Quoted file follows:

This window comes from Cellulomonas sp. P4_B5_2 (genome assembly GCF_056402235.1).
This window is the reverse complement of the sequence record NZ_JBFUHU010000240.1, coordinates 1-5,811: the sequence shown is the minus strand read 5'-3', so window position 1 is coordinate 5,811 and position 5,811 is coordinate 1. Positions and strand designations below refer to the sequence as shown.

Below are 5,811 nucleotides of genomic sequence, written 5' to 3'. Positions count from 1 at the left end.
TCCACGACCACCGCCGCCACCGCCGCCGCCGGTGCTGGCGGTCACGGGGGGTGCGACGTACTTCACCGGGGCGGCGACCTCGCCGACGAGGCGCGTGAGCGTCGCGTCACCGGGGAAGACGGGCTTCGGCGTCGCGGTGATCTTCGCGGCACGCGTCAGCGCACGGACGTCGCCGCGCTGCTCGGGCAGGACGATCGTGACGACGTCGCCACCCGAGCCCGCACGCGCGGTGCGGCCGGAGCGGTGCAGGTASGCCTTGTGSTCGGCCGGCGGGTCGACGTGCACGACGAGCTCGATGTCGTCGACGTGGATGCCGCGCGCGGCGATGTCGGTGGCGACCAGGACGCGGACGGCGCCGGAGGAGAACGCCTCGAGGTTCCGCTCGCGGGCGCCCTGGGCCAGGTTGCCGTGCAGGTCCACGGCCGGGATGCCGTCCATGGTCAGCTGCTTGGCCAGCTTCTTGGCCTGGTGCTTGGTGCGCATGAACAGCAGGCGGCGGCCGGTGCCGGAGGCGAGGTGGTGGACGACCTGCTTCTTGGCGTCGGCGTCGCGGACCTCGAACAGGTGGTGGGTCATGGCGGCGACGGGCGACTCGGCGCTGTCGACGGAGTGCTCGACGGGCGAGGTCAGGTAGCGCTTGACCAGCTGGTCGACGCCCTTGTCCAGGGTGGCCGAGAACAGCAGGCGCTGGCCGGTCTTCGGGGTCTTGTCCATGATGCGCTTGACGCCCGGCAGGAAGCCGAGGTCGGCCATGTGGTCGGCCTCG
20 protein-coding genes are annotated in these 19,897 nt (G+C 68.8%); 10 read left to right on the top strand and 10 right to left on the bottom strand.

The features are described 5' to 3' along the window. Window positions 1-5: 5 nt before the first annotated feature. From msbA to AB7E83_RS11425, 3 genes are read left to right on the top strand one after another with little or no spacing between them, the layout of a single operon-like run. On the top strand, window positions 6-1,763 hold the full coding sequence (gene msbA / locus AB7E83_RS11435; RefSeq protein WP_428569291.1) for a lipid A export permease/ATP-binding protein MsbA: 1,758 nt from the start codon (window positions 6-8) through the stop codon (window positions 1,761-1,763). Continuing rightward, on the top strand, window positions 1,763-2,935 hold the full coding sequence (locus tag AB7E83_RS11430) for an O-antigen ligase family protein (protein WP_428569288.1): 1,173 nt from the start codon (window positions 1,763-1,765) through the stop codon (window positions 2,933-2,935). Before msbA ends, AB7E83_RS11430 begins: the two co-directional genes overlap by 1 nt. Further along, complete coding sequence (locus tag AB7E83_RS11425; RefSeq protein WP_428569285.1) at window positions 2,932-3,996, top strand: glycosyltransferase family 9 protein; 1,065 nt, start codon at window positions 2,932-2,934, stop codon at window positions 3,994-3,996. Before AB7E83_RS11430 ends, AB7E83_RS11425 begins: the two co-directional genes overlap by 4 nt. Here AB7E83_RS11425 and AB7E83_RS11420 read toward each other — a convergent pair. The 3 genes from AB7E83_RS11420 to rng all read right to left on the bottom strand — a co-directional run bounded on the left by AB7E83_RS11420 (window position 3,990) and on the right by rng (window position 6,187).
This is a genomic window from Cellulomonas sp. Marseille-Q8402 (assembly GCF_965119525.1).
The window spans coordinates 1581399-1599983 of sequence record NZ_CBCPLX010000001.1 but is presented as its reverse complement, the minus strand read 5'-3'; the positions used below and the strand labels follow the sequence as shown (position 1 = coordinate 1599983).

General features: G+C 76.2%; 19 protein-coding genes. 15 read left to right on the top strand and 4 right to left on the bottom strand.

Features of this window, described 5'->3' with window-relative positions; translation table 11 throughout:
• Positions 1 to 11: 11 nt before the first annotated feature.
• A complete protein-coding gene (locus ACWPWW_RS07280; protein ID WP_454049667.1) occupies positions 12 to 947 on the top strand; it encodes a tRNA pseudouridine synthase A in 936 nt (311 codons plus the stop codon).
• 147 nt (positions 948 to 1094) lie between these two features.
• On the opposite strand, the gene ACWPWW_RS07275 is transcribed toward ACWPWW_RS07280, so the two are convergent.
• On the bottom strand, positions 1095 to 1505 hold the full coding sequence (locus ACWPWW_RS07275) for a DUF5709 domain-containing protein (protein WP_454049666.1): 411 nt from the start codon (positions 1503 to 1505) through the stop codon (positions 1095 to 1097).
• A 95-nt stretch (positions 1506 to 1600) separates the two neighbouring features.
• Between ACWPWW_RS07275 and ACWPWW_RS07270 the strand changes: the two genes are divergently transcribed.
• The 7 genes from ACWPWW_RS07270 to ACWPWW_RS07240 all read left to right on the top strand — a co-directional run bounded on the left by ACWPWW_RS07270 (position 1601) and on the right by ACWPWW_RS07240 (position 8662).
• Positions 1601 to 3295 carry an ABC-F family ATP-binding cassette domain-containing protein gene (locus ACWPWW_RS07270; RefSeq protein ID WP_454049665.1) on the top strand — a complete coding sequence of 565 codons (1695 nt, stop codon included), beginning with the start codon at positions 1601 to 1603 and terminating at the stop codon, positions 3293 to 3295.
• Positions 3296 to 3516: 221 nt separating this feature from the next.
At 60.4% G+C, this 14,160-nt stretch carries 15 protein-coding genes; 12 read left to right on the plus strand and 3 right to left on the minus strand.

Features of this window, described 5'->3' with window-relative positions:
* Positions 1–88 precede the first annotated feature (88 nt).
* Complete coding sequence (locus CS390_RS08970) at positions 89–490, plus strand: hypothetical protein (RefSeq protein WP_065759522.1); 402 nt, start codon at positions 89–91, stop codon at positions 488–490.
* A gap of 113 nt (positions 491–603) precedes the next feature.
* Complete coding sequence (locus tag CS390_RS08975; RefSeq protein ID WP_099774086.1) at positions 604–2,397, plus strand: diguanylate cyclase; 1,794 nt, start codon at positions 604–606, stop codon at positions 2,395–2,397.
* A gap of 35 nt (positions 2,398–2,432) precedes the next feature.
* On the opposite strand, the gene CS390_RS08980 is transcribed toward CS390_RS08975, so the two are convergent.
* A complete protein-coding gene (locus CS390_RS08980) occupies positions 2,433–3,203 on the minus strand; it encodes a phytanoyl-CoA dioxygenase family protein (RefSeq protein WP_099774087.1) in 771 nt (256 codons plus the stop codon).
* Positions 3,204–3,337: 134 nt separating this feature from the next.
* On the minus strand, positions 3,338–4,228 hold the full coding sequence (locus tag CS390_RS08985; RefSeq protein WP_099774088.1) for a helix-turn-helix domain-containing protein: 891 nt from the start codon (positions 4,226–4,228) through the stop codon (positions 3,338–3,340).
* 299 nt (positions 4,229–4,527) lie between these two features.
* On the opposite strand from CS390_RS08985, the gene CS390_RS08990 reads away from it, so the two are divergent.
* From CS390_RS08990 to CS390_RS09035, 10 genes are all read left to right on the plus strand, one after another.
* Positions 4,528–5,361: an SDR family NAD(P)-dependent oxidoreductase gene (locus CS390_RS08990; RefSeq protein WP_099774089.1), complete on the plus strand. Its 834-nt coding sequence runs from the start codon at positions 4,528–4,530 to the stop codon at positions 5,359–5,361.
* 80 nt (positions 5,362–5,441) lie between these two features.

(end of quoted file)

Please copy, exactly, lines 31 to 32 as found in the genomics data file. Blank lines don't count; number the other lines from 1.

* On the minus strand, positions 3,338–4,228 hold the full coding sequence (locus tag CS390_RS08985; RefSeq protein WP_099774088.1) for a helix-turn-helix domain-containing protein: 891 nt from the start codon (positions 4,226–4,228) through the stop codon (positions 3,338–3,340).
* 299 nt (positions 4,229–4,527) lie between these two features.